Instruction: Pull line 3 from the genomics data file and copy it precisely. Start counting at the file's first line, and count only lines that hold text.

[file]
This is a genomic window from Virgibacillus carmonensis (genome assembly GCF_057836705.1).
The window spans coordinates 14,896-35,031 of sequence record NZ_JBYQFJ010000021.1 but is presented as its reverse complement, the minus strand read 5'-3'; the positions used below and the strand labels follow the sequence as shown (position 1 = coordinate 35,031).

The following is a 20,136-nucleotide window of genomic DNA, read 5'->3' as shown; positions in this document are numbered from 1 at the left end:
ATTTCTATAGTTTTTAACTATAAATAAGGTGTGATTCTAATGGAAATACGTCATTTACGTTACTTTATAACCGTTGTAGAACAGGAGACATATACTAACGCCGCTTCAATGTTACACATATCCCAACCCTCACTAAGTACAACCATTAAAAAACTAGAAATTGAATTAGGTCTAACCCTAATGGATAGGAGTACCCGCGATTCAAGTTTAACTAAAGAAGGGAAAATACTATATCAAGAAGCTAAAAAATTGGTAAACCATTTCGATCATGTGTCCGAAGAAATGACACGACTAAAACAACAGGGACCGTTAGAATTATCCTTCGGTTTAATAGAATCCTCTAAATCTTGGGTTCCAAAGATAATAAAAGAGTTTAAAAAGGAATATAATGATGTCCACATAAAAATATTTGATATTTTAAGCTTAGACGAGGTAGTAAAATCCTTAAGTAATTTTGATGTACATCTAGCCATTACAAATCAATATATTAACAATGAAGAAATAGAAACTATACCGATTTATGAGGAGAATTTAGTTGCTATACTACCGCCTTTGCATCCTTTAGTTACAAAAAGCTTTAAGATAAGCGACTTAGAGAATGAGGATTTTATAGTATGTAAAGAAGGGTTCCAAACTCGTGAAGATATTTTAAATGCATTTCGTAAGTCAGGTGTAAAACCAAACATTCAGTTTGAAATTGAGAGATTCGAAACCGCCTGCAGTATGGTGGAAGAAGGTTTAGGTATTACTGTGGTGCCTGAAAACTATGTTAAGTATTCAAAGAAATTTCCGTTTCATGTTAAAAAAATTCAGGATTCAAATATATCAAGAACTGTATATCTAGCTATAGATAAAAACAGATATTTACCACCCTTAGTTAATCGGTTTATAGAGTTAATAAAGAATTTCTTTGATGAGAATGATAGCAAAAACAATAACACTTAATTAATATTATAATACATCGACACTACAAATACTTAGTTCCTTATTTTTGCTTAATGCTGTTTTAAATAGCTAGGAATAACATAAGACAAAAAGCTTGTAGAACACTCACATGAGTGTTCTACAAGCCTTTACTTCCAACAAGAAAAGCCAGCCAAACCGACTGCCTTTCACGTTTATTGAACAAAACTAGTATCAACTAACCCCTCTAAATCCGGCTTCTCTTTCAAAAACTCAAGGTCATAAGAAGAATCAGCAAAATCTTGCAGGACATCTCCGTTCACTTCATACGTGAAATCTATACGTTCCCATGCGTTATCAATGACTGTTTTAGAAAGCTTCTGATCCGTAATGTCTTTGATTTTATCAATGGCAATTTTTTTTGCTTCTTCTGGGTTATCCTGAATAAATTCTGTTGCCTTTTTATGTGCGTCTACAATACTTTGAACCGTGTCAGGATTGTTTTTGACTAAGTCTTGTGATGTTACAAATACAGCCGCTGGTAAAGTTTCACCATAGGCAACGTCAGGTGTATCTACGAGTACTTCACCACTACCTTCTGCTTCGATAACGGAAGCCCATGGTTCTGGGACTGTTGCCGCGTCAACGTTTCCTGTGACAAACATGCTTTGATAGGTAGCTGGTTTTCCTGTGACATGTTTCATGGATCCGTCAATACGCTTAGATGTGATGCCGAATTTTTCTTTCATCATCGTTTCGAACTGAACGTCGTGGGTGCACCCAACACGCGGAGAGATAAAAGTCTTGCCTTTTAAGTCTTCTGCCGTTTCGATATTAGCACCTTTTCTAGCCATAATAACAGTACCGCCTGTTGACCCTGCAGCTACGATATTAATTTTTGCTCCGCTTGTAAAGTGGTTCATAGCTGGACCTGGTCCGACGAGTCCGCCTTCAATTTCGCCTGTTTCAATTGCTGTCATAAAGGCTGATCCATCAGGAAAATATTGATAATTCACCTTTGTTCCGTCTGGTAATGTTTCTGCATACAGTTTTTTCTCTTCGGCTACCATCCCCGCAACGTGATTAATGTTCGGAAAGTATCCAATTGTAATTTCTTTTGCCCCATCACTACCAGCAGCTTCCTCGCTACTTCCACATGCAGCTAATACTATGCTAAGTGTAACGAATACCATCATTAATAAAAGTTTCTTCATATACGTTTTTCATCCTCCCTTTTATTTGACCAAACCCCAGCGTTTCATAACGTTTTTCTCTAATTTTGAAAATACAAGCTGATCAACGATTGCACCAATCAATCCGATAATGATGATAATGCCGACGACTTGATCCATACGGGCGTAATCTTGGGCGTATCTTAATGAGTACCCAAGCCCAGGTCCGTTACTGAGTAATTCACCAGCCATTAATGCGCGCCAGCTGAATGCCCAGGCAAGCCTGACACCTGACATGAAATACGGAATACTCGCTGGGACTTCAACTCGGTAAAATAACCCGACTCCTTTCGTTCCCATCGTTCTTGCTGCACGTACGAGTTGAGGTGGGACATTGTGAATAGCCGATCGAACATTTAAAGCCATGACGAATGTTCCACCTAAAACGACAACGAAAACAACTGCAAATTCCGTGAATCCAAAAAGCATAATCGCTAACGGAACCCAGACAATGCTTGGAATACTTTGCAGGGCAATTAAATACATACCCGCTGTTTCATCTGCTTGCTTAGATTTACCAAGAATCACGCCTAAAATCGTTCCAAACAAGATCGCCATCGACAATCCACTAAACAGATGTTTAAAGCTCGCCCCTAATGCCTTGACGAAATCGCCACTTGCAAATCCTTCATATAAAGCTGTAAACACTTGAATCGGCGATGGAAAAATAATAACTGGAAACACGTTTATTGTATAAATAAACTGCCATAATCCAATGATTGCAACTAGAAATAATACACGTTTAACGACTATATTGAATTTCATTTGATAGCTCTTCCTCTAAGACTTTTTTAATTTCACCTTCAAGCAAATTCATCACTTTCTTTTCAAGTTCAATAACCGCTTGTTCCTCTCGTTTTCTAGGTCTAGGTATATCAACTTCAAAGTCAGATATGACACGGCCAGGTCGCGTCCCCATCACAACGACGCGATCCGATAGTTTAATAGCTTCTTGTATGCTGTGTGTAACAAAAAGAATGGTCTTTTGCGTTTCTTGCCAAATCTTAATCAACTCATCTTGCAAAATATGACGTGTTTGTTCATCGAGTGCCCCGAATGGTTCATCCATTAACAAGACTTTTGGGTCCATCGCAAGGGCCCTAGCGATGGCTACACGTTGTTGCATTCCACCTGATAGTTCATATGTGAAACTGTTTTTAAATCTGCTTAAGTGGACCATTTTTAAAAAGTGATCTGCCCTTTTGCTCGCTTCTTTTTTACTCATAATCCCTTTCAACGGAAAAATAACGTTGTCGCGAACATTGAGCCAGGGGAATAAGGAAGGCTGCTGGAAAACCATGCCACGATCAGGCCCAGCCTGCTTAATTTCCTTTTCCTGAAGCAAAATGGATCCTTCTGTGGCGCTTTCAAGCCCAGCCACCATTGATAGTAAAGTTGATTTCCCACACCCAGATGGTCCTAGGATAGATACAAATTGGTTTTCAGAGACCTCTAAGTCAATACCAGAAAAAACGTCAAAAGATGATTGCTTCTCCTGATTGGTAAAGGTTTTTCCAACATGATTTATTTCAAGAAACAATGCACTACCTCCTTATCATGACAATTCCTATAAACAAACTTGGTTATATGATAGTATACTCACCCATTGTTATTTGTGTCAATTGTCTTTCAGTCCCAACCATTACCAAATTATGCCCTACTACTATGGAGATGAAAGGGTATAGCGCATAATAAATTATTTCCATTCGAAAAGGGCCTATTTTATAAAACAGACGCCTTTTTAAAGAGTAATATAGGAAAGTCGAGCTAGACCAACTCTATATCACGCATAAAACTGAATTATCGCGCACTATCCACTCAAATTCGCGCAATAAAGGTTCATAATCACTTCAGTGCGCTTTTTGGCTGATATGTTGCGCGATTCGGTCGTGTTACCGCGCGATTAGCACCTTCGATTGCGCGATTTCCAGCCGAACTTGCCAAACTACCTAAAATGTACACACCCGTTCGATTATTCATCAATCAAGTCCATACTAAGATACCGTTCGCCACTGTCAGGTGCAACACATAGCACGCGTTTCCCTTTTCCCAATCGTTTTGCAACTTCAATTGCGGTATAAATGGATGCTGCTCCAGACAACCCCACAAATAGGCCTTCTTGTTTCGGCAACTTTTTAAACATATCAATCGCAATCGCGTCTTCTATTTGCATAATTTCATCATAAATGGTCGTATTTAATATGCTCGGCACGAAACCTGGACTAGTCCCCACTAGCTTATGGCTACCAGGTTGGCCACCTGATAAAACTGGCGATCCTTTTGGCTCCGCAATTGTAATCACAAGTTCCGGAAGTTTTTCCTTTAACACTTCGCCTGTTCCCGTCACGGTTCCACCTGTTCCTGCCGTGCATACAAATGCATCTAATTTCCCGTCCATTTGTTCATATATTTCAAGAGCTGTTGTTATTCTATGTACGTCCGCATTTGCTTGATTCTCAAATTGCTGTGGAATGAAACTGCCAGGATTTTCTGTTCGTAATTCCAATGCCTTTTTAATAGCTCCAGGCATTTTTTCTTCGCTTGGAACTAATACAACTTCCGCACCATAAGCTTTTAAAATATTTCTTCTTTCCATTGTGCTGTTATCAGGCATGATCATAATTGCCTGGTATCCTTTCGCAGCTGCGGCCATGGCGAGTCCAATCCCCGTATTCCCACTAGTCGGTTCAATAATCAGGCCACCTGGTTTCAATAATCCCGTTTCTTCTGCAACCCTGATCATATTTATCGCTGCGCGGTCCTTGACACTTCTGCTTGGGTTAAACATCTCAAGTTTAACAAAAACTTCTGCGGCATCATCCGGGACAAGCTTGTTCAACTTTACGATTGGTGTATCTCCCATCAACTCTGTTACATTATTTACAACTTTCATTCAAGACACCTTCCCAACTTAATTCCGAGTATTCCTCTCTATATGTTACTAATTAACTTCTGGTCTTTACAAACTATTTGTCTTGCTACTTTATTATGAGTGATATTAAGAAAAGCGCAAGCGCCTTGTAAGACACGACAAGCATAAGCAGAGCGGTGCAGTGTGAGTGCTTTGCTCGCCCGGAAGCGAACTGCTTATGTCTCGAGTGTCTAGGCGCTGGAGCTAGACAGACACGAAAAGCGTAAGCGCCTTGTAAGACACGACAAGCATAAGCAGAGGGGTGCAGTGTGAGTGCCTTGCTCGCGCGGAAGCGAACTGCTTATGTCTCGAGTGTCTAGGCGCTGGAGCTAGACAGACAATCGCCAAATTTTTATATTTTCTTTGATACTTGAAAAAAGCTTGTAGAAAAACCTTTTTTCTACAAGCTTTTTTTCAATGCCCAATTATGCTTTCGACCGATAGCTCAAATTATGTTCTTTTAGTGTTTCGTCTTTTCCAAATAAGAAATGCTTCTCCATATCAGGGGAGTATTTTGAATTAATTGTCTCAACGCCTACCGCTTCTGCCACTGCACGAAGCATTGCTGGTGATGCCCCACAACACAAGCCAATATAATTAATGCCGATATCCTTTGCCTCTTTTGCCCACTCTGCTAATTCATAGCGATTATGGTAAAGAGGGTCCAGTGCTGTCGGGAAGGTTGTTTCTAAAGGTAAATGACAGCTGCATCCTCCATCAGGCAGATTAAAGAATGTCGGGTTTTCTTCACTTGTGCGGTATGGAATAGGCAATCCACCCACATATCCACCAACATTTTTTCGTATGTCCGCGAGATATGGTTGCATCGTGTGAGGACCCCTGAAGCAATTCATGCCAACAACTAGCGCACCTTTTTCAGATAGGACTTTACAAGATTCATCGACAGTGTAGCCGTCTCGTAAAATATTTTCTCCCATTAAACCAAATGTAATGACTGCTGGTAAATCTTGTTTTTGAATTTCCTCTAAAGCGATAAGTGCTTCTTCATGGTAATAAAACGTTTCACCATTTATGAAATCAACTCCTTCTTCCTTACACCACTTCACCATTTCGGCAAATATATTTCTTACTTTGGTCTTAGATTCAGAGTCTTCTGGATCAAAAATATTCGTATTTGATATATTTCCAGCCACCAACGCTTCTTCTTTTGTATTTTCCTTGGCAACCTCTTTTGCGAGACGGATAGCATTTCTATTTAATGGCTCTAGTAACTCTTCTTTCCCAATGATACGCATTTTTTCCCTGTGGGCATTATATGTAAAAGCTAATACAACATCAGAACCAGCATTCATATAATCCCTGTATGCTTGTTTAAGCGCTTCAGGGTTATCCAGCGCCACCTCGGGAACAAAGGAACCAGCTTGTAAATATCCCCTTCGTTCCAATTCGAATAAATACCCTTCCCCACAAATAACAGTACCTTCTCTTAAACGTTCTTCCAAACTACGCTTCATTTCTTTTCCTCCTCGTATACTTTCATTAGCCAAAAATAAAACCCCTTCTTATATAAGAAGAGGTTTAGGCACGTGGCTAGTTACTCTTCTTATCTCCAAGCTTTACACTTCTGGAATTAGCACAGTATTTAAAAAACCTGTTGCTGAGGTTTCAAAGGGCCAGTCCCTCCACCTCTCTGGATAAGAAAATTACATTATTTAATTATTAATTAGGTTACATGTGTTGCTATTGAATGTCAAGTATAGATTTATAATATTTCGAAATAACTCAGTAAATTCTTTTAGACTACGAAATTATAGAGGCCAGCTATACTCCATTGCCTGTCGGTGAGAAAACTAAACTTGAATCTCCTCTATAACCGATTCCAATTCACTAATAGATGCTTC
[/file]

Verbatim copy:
The following is a 20,136-nucleotide window of genomic DNA, read 5'->3' as shown; positions in this document are numbered from 1 at the left end: